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Thread: Villosa/rajah

  1. #9

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    I'm sorry, poor choice of words, not 'harder' i said 'hardier' meaning more hardy, more durable.

    Anyway, i know more about Hamata, and Lowii from a previous thread. I'm just wondering: would rajah and villosa still be able to pitcher in an enviornment like what i described earlier?

    If the humidity is a problem, i can always bring out the other humidifier, it served it's purpose very well in my stovehouse until i got a new humidifier and (luckily) put the old one away instead of tossing it. [img]http://www.**********.com/iB_html/non-cgi/emoticons/new/smile.gif[/img] So i'm just wondering if i would need it or not, and whether i would need it for villosa, but not rajah, of for villosa and rajah etc.
    Thanks, and sorry for the poor choice of words,
    Dave
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  2. #10

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    OK, humidity above 50% is fine. More is better, for highlanders 65-85% gets you good pitchering without pathogen problems, but for lowlanders humidity generally needs to be higher. Unless you're growing lowlanders like bical, northiana, rowanae etc that need lots of heat and humidity, you can get amazing tolerance from Nepenthes in relation to humidity.

    The differences between rajah, lowii and villosa don't relate to humidity. It relates to temperatures. Villosa is less tolerant of warmer temps, especially night temps, than rajah or lowii. Whilst it will grow fine for several years as a small plant in less than idea conditions, the older it gets, the more it needs strict temperature control. Many growers of villosa measure their success in how long the plant survives for them.

    Villosa is not a species to be grown unless you've got the proper set-up to grow it in, unless you just want to have it for 3-4 years before it dies.

    Hamish
    Demystifying Nepenthes: http://www.nepenthesforeveryone.com

  3. #11

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    Hey Folks,
    From my experience growing these guys outdoors, I think N. rajah grows slightly faster than N. villosa. Also, it seems that there are bigger rajahs on the market than villosas. For some reason you can only find like 1-1 1/2" villosas. Seems nobody is growing them out I guess. Since I do grow my guys outdoors, temperature fluctuation is not a big issue for me except for lowlanders I'm adapting to outdoor conditions. As for humidity, both species have done well for me even when the Santa Ana winds kicked up with that 10% humidity factor that occurs in So. Cal. I haven't been to Peter's greenhouse in quite a long time, but I recall him having a few small rajahs there. Can't remember about villosas. Maybe not.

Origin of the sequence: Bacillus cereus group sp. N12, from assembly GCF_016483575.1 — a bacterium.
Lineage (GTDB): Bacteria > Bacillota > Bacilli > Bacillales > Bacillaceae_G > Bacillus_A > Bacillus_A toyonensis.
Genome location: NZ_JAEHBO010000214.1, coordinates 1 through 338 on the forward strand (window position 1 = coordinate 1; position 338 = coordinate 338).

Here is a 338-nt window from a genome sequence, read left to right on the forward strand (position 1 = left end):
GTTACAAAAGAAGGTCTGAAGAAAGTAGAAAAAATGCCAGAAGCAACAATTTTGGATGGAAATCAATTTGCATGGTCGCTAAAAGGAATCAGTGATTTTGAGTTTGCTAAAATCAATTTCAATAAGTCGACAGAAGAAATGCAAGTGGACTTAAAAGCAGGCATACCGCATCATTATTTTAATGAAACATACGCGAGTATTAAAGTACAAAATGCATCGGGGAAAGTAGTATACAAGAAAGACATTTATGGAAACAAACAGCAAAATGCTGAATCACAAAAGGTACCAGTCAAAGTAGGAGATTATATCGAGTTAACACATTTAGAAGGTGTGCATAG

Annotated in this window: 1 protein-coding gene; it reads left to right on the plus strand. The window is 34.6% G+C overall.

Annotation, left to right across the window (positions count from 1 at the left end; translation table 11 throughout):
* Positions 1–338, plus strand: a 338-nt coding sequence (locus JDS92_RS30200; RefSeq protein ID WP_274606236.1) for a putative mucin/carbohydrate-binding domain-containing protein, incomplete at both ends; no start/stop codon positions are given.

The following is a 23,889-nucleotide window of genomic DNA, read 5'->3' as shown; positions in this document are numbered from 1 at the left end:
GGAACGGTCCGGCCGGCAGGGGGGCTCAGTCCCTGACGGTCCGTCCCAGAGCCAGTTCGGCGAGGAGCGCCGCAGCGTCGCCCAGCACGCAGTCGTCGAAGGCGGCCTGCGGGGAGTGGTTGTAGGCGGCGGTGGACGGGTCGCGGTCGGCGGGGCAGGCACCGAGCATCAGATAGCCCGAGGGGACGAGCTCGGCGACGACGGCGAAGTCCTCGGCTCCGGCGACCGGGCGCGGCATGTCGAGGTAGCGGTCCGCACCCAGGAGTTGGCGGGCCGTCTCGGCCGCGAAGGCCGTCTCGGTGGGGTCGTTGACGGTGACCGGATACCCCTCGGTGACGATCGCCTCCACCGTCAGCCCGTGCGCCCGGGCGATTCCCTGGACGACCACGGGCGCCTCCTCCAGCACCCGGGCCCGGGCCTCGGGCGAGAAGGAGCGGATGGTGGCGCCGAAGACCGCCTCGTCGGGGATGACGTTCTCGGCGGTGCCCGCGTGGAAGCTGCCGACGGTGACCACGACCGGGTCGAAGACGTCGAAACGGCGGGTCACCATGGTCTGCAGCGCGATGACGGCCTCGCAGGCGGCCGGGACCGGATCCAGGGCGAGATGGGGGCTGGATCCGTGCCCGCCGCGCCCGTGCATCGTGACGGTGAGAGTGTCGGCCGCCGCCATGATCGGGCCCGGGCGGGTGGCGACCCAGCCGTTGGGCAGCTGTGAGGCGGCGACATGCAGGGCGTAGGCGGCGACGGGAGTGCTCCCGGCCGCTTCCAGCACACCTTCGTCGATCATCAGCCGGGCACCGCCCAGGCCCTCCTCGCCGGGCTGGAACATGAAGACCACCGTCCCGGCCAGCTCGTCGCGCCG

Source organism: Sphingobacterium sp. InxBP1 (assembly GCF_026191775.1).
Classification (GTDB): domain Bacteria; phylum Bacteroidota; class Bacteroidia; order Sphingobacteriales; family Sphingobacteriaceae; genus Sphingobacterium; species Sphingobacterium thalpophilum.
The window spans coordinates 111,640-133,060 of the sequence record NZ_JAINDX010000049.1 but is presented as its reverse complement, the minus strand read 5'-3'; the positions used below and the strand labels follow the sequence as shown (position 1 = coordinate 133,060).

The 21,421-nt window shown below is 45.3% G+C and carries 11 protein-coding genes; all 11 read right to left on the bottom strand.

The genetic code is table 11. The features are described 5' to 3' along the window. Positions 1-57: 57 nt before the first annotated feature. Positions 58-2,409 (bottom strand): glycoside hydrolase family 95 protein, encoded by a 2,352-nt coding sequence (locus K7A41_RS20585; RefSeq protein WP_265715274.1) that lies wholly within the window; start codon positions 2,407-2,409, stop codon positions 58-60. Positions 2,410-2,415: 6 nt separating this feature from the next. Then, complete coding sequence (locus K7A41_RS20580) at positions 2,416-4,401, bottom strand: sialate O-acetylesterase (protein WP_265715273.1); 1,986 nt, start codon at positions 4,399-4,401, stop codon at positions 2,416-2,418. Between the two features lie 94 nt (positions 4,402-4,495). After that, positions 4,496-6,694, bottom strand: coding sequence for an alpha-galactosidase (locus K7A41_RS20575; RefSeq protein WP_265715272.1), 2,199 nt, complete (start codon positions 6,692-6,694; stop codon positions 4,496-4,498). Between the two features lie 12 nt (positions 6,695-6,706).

Joel

  4. #12
    Nepenthes Specialist nepenthes gracilis's Avatar
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    I know its been stated already, but the biggest issue with N. villosa and N. rajah plants is the temperature at night. Being Ultrahighlanders they absolutely NEED a nocturnal cooling period, esp. N. villosa. I let my temps drop to around 5C at night then the heat comes on and warms it up to around 8-10C so its fairly cool in there at night. Humidity like Hamish said before, will give you some leeway in growing.

  5. #13

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    Well if i can get if for a good enough price... no, i want to keep my plants alive. So Hamish, you think i can keep a rajah alive in my conditions? The temps are good, in the summer it may get a bit warm (low 60s, up to 65 at most), and the humidity is good from what you said, but it can be raised if need be.

    BTW in my lowland greenhouse, humidity is about the same, and i get a number of pitchers from my bicalcarata (and it is still green!).

    Thanks for your advice, i'll call C.A. carnivores today to see if they have a rajah in stock, otherwise i'll just make do with the lowii and hamata i'm planning to get until then.
    Thanks again
    Dave
    P.S. I've heard that with many Nepenthes, warmer temps can be tolerated as long as humidity is high, is that true?
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  6. #14

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    I grow N. rajah with temps between 8C and 30C in the day, dropping to around 21C max at summer nights (much lower in winter). I think that the nighttime drop along with very misty/humid nights (from a fogging machine) is the key for me at any rate, as it seems a reasonably fast grower and is pitchering well.

    Good luck.
    Rob Howe.

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  7. #15

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    Hmm, Peter told me it grows "suicidally slow". Anway, he doesn't have any right now, maybe i'll order from Tony.
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  8. #16
    Nepenthes Specialist nepenthes gracilis's Avatar
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    Its not slow. Just steady. Slow is N. villosa, that is really the only Nepenthes I would qualify as slow. Perhaps Peter is growing them wrong. [img]http://www.**********.com/iB_html/non-cgi/emoticons/new/smile_n_32.gif[/img]

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